Playhouse gets more crowds than Hearts and Hibs

Hibs and Hearts are losing out to the Edinburgh Playhouse. Picture: Ian Rutherford

Hibs and Hearts are losing out to the Edinburgh Playhouse. Picture: Ian Rutherford

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IT’S the most popular venue in the Capital – a place where singing fills the air and it’s not unusual to see grown men shed tears as the second half ploughs on towards its thrilling conclusion.

We are of course referring to last year’s most popular pastime in the Capital – going to the theatre.

Hibs' Leigh Griffiths. Picture: SNS Group

Hibs' Leigh Griffiths. Picture: SNS Group

New figures released by the Edinburgh Playhouse show the historic venue has had a bumper year, welcoming nearly 90,000 more patrons than the combined number who attended Hearts and Hibs SPL home games over the same period.

In the last year the theatre has welcomed 537,329 people through its doors, a 44 per cent increase on the previous year, and 89,967 more than the total match attendances at Easter Road and Tynecastle between the beginning of April 2012 and the end of March this year.

General manager Gary Roden said: “There are actually a lot of similarities between football and theatre – people come to both to be entertained en masse. Some will probably be surprised to hear that we’re a bigger draw than the two grounds combined, but I think that’s down to the diversity of what we can offer.

“You’re unlikely to go to Tynecastle or Easter Road unless you like football, whereas here not only do we have a diverse range of theatre and music, but we have also been branching out further into comedy.

Michael Ngoo from Hearts. Picture: Phil Wilkinson

Michael Ngoo from Hearts. Picture: Phil Wilkinson

“It’s been an absolutely incredible year for us, certainly the busiest in my three years as general manager.”

In the past year key shows such as The Phantom of the Opera, Oliver! and Dirty Dancing were viewed by more than a quarter of a million people at the venue, with the big names of the comedy scene also proving a draw.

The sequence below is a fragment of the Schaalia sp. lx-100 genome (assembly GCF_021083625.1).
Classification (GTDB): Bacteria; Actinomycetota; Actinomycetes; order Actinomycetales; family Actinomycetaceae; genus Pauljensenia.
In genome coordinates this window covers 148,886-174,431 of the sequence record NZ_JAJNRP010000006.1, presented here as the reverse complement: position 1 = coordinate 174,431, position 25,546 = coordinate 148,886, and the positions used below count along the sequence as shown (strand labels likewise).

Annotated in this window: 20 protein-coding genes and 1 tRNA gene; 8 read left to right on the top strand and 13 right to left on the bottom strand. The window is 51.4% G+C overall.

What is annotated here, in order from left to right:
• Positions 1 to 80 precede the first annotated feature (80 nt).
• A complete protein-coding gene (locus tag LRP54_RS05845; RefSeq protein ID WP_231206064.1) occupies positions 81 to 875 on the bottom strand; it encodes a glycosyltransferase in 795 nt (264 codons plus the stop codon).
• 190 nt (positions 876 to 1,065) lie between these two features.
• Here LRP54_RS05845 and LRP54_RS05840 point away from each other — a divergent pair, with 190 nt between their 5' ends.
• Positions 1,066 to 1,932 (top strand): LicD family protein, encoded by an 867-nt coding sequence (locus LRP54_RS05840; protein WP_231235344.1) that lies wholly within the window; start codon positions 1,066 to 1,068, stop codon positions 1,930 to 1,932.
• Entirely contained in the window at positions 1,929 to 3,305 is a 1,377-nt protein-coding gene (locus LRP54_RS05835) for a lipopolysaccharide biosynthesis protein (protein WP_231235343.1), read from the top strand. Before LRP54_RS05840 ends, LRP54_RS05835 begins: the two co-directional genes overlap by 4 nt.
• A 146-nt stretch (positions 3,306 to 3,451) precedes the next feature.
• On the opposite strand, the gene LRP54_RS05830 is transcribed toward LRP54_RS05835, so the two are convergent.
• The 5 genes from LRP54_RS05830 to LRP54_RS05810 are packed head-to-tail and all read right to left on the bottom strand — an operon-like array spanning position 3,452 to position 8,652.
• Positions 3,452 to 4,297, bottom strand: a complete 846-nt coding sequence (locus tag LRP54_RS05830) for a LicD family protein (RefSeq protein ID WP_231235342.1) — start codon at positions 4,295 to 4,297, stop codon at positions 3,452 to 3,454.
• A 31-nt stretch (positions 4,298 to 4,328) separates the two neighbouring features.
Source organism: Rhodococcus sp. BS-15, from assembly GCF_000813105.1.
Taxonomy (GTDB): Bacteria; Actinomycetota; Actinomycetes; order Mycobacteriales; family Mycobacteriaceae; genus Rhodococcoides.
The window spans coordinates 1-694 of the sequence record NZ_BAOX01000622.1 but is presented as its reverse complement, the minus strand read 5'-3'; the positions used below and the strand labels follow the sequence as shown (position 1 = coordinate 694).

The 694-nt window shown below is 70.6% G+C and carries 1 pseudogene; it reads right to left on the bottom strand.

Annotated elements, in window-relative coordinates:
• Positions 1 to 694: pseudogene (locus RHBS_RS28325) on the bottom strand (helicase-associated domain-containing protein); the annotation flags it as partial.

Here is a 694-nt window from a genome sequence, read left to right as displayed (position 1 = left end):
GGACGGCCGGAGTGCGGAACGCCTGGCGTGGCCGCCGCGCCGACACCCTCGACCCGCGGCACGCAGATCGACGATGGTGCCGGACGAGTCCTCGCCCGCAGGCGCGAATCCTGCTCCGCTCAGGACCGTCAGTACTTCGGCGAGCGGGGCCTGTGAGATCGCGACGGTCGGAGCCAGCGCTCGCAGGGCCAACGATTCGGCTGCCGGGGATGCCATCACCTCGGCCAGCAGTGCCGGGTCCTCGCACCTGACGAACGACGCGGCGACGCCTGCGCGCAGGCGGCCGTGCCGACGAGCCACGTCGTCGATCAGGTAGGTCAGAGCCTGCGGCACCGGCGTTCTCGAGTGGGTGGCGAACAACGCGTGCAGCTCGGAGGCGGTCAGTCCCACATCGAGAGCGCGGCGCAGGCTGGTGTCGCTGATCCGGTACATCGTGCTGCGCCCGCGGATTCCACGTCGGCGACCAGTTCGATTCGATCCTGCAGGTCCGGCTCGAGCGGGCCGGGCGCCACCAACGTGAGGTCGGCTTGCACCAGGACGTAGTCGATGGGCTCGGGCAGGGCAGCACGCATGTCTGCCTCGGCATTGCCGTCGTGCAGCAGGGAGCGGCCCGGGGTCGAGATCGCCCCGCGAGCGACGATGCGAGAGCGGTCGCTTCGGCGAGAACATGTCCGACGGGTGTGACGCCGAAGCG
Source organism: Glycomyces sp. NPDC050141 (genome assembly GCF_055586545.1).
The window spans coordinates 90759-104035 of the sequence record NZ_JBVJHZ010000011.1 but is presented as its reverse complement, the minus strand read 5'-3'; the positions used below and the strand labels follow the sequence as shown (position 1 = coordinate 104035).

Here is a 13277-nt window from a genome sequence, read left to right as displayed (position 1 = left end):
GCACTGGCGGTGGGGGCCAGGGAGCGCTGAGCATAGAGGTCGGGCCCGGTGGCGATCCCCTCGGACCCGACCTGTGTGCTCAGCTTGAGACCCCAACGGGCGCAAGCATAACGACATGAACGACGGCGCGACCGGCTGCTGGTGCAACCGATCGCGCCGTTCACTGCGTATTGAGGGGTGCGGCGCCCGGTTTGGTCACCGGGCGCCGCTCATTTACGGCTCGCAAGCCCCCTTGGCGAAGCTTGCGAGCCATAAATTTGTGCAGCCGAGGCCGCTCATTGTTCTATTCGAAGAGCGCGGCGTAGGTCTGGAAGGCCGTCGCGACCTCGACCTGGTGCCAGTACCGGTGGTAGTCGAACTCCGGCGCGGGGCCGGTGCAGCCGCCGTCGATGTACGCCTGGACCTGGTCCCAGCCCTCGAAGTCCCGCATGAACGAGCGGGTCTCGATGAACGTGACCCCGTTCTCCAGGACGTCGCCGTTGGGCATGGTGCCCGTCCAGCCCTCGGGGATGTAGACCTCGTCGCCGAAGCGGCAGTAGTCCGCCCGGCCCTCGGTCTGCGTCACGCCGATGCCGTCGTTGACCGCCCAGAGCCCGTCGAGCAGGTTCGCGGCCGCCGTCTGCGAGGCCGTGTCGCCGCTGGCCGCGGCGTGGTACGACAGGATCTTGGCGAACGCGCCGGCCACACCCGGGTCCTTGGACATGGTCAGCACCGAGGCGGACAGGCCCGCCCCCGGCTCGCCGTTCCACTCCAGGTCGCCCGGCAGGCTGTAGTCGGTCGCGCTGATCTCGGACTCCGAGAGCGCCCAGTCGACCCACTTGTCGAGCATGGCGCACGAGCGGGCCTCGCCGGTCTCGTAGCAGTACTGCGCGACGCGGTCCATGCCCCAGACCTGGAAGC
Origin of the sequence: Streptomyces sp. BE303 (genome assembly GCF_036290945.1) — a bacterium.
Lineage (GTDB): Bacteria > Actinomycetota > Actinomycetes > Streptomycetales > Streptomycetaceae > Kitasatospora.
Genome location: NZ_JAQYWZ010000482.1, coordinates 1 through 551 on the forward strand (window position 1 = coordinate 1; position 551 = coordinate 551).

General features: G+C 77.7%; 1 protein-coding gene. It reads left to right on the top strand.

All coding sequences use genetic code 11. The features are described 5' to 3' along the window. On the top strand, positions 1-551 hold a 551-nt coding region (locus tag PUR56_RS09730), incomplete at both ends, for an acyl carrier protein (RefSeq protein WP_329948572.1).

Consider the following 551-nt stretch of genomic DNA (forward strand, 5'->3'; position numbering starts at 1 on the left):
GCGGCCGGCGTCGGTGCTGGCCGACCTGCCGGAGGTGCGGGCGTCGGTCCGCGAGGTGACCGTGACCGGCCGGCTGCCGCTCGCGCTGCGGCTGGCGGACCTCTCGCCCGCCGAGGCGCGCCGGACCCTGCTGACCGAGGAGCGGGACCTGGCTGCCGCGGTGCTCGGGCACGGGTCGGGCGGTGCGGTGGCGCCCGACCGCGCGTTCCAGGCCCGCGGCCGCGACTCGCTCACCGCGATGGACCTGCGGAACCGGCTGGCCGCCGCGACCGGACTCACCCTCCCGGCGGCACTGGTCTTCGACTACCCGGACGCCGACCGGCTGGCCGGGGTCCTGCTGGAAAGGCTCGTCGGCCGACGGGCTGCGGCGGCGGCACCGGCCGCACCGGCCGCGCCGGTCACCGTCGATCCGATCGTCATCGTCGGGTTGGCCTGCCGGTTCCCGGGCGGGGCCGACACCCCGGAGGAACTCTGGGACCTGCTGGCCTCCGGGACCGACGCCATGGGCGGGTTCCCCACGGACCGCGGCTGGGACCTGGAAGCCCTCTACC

Kate Burton, a regular 
theatre-goer, put the success of the Playhouse down to its “spectacular” shows, adding: “I haven’t been to the football since I was 16. I just find the whole atmosphere too ‘blokey’ whereas theatre is much more inclusive.”

Derek Watson, chairman of the Hearts Supporters Trust, said he “wasn’t totally surprised” by the figures.

Gary Roden. Picture: Greg Macvean

Gary Roden. Picture: Greg Macvean

He added: “It’s all down to the quality of the shows they put on. Not that I’m saying the quality of the games at each ground isn’t also high, but we are both in the bottom sixth of the league.”

The Hibs Supporters Club also took a light-hearted view of the announcement.

Chairman Mike Riley said: “Good on the Playhouse. We need places like that in the city. But maybe we should start challenging them by putting some shows on at Easter Road.”

The success story for the Playhouse is set to continue over the next 12 months as the venue welcomes more of the most popular shows on the theatre circuit to its stage, including the stage adaptation of Disney’s The Lion King.

The Lion King, which arrives for a three-month stay in October, features a cast of more than 50 actors, singers and dancers, from 17 
different countries, supported by a backstage team of more than 100 people, making the show the biggest musical production ever to tour the UK.

The production has been seen by more than 65 million people and continues to sell out at London’s Lyceum Theatre in its 14th year.

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